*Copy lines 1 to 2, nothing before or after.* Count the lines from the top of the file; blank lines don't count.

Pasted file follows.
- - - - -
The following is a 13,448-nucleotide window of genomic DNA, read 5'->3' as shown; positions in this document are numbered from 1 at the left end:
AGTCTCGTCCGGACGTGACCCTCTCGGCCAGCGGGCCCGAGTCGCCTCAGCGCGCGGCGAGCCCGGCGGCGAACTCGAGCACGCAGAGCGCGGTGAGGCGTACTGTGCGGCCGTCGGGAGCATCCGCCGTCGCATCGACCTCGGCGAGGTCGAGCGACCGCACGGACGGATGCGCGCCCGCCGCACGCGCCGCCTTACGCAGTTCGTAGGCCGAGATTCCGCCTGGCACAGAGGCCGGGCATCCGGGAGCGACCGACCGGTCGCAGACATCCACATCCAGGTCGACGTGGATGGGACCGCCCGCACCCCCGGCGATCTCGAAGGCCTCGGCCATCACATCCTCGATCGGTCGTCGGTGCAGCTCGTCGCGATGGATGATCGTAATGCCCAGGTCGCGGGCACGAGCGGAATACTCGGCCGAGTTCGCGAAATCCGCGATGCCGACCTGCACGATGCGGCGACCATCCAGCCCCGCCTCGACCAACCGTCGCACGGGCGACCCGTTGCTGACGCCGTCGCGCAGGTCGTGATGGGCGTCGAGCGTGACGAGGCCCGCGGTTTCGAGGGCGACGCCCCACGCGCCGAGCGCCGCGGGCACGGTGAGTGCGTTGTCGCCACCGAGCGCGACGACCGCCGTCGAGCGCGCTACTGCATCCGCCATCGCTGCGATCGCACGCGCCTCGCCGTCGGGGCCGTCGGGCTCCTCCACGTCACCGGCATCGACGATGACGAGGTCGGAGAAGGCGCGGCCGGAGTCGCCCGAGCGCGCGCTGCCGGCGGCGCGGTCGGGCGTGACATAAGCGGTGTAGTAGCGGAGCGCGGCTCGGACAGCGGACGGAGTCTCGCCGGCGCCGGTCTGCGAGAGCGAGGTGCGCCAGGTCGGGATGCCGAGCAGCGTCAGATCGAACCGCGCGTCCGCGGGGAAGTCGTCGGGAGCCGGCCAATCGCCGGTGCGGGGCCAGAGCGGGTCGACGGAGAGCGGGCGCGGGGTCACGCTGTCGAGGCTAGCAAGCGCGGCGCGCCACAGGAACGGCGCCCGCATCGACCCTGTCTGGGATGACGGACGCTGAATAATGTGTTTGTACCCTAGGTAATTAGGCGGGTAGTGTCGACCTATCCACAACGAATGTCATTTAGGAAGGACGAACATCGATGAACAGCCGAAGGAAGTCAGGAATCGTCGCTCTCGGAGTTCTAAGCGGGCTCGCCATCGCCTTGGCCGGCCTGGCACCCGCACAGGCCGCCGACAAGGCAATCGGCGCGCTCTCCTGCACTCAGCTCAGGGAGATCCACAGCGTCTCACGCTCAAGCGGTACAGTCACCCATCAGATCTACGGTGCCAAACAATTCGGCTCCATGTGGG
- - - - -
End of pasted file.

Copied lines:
The following is a 13,448-nucleotide window of genomic DNA, read 5'->3' as shown; positions in this document are numbered from 1 at the left end:
AGTCTCGTCCGGACGTGACCCTCTCGGCCAGCGGGCCCGAGTCGCCTCAGCGCGCGGCGAGCCCGGCGGCGAACTCGAGCACGCAGAGCGCGGTGAGGCGTACTGTGCGGCCGTCGGGAGCATCCGCCGTCGCATCGACCTCGGCGAGGTCGAGCGACCGCACGGACGGATGCGCGCCCGCCGCACGCGCCGCCTTACGCAGTTCGTAGGCCGAGATTCCGCCTGGCACAGAGGCCGGGCATCCGGGAGCGACCGACCGGTCGCAGACATCCACATCCAGGTCGACGTGGATGGGACCGCCCGCACCCCCGGCGATCTCGAAGGCCTCGGCCATCACATCCTCGATCGGTCGTCGGTGCAGCTCGTCGCGATGGATGATCGTAATGCCCAGGTCGCGGGCACGAGCGGAATACTCGGCCGAGTTCGCGAAATCCGCGATGCCGACCTGCACGATGCGGCGACCATCCAGCCCCGCCTCGACCAACCGTCGCACGGGCGACCCGTTGCTGACGCCGTCGCGCAGGTCGTGATGGGCGTCGAGCGTGACGAGGCCCGCGGTTTCGAGGGCGACGCCCCACGCGCCGAGCGCCGCGGGCACGGTGAGTGCGTTGTCGCCACCGAGCGCGACGACCGCCGTCGAGCGCGCTACTGCATCCGCCATCGCTGCGATCGCACGCGCCTCGCCGTCGGGGCCGTCGGGCTCCTCCACGTCACCGGCATCGACGATGACGAGGTCGGAGAAGGCGCGGCCGGAGTCGCCCGAGCGCGCGCTGCCGGCGGCGCGGTCGGGCGTGACATAAGCGGTGTAGTAGCGGAGCGCGGCTCGGACAGCGGACGGAGTCTCGCCGGCGCCGGTCTGCGAGAGCGAGGTGCGCCAGGTCGGGATGCCGAGCAGCGTCAGATCGAACCGCGCGTCCGCGGGGAAGTCGTCGGGAGCCGGCCAATCGCCGGTGCGGGGCCAGAGCGGGTCGACGGAGAGCGGGCGCGGGGTCACGCTGTCGAGGCTAGCAAGCGCGGCGCGCCACAGGAACGGCGCCCGCATCGACCCTGTCTGGGATGACGGACGCTGAATAATGTGTTTGTACCCTAGGTAATTAGGCGGGTAGTGTCGACCTATCCACAACGAATGTCATTTAGGAAGGACGAACATCGATGAACAGCCGAAGGAAGTCAGGAATCGTCGCTCTCGGAGTTCTAAGCGGGCTCGCCATCGCCTTGGCCGGCCTGGCACCCGCACAGGCCGCCGACAAGGCAATCGGCGCGCTCTCCTGCACTCAGCTCAGGGAGATCCACAGCGTCTCACGCTCAAGCGGTACAGTCACCCATCAGATCTACGGTGCCAAACAATTCGGCTCCATGTGGG